One private individual stands out for his quiet courage in the face of a government committed to destroying the right of privacy: Ladar Levison, the founder of a company named Lavabit, which over the last decade has provided hack-proof internet services, including email.
Lavabit, it turns out, had the grand good luck of hosting the email account of a former NSA employee of recent fame named -- you guessed it -- Edward Snowden. In an interview with the UK-based newspaper, The Guardian, which broke the Snowden story, Levison stated that "We are entering a time of state-sponsored intrusion into our privacy that we haven't seen since the McCarthy era. And it's on a much broader scale."
Not surprisingly, the NSA paid Mr. Levison a visit sometime shortly after Snowden became a worldwide household name via his revelation of NSA's wholesale interception of the communications of hundreds of millions of American citizens. Invoking provisions of the U.S. criminal code, the NSA issued a so-called National Security Letter ("NSL") demanding that Levison agree to turn over encryption keys for an individual email address, and install a so-called "pen register trap and trace" device (effectively, an NSA "shunt) to defeat the privacy services he had spent a decade perfecting.
By the terms of Title 18, section 2703(b), the criminal provisions of the United States Code applicable to Internet providers, a recipient of an NSL must comply with the request to intercept the designated communication and, under penalty of imprisonment and fine, cannot alert the person whose communications are being intercepted. In fact, the recipient of an NSL cannot tell anyone that they have even received an NSL; they can tell a lawyer to obtain legal advice.
Specifically, the NSA demanded that Levison turn over Lavabit's encryption key to permit the NSA to read (presumably) Snowden's emails. After initially resisting, Levison grudgingly turned over the 2,500-plus encryption key in the form of an 11-page hard copy printout, in hard-to-read 4-point type, which the NSA would have been required to key in, one digit at a time; one mistake typing the 2,500-plus keys and, poof, the decryption effort fails. Levison's response? You asked for it, you got it!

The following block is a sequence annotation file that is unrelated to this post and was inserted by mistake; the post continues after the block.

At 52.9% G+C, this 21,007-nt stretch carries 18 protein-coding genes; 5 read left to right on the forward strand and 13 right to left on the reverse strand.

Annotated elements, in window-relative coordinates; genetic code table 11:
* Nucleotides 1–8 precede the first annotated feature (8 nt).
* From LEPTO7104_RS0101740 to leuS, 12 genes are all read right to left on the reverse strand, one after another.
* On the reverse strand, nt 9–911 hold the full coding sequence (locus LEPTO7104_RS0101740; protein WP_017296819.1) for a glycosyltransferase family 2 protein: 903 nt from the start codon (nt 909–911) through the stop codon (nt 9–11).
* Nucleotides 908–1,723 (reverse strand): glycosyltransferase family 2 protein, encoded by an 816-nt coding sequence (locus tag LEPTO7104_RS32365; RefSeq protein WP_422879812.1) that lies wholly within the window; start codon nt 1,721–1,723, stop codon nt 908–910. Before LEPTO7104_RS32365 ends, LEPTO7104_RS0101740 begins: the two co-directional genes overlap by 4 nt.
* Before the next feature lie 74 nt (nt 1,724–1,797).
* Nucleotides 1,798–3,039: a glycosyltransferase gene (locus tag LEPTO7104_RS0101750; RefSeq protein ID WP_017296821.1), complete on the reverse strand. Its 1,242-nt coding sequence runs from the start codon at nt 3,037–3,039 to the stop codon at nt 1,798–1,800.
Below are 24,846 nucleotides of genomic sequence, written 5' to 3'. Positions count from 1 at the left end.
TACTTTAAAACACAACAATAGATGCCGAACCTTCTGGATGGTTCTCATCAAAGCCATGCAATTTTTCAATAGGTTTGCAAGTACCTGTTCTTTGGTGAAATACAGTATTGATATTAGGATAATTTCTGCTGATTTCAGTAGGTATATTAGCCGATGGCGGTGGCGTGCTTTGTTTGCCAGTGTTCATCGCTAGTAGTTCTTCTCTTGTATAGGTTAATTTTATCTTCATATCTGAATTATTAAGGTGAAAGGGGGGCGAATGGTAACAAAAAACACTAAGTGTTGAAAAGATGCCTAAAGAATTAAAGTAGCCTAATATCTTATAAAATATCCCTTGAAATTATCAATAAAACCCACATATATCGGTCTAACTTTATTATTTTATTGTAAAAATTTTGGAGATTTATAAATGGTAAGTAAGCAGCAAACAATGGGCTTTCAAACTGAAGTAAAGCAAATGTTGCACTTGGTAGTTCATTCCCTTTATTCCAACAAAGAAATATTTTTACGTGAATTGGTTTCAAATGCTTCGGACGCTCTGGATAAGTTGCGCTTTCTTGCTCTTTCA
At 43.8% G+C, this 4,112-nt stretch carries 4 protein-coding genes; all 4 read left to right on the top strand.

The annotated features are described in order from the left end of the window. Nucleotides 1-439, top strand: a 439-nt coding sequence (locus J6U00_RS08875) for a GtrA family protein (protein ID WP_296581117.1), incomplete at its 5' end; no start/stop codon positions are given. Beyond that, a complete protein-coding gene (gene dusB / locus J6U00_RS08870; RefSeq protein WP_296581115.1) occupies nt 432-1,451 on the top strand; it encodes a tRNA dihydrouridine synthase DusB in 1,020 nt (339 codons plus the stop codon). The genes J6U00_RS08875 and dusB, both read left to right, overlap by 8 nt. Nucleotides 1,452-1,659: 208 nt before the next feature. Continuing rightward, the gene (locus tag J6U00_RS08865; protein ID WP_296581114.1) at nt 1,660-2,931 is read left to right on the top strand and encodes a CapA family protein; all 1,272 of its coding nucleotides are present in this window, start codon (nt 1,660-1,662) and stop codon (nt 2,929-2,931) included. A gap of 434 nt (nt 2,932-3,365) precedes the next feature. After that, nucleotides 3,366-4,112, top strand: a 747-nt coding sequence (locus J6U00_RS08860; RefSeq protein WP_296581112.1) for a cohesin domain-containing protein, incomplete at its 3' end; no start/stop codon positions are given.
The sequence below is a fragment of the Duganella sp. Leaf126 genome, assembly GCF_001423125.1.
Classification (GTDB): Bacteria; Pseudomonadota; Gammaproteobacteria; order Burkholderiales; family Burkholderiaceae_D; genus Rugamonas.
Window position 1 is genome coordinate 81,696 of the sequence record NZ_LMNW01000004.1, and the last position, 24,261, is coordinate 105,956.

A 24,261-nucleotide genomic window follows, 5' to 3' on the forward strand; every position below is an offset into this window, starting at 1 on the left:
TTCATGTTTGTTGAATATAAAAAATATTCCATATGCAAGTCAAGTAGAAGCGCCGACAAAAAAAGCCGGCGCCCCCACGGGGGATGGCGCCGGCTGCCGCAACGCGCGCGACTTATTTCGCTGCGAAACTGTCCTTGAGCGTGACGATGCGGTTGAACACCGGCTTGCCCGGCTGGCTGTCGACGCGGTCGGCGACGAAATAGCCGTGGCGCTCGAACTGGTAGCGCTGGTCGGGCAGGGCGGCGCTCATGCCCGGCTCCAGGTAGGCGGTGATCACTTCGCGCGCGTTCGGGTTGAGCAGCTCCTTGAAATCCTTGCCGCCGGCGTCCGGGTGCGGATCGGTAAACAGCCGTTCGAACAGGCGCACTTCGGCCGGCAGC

In response, the government demanded a digital copy of the encryption key, and a lap dog U.S. magistrate in the Eastern District of Virginia, issued an order compelling Levison to make it easy for the government under penalty of criminal contempt. God forbid they actually learn analog skills like typing.
The NSA requested "pen register trap and trace device," is simply a "shunt" which would defeat any effort at privacy by automatically sending NSA what now is called "metadata," (i) the "from" line of the email sender, (ii) the "to" line of the recipient, and -- critically -- the "IP" (aka "internet protocol") address of the sender.
The "IP" address is a 12-digit number, for example, 173.081.121.154, which happens to be the (highly public) "IP" address of Suddenlink Communications. There are about 4 billion unique "IP" addresses worldwide. A typical office worker uses multiple IP addresses every day -- one at work, one at home, and possibly one on a Wi-Fi enabled smart phone.
Give the NSA your "IP" address and they can be at your house in, literally, a nanosecond, silently monitoring every Web page you surf, and every email you send or receive. And everything you "say," if you subscribe to any of the so-called VOIP (voice-over-Internet-protocol) telephone service from providers like Vonage or Suddenlink. (You're "bundled" all right).
Faced with the choice of complying with the NSA's demands, as the price of continuing to conduct his business, Levison opted to shutter his business. In other words, rather than conduct his business in a way that defeated its sole advertised purpose -- providing privacy to technically savvy email customers -- Levison shut the whole thing down.
"I will stand on my soapbox and shout and shout as loudly as I can for as long as people will listen. My biggest fear is that the sacrifice of my business will have been in vain. My greatest hope is that same sacrifice will result in a positive change." The very least we -- the intended beneficiaries of Levison's courage and sacrifice -- can do, is listen -- listen intently.
But if you value your civil liberties more than your inalienable right to watch "Homeland" or "24" reruns (encouraging us to passively accept the idea of unlimited governmental surveillance as the price of "liberty"), you can contribute to Lavabit's legal defense fund by clicking on the PayPal button at the bottom of the otherwise inactive Web page at lavabit.com. Or https://rally.org/lavabit. As of this writing 1,814 people have contributed $72,640 dollars, an average of $40 each, but many in amounts as low as $5, the price of a grande latte.DePaulo is a lawyer in Charleston.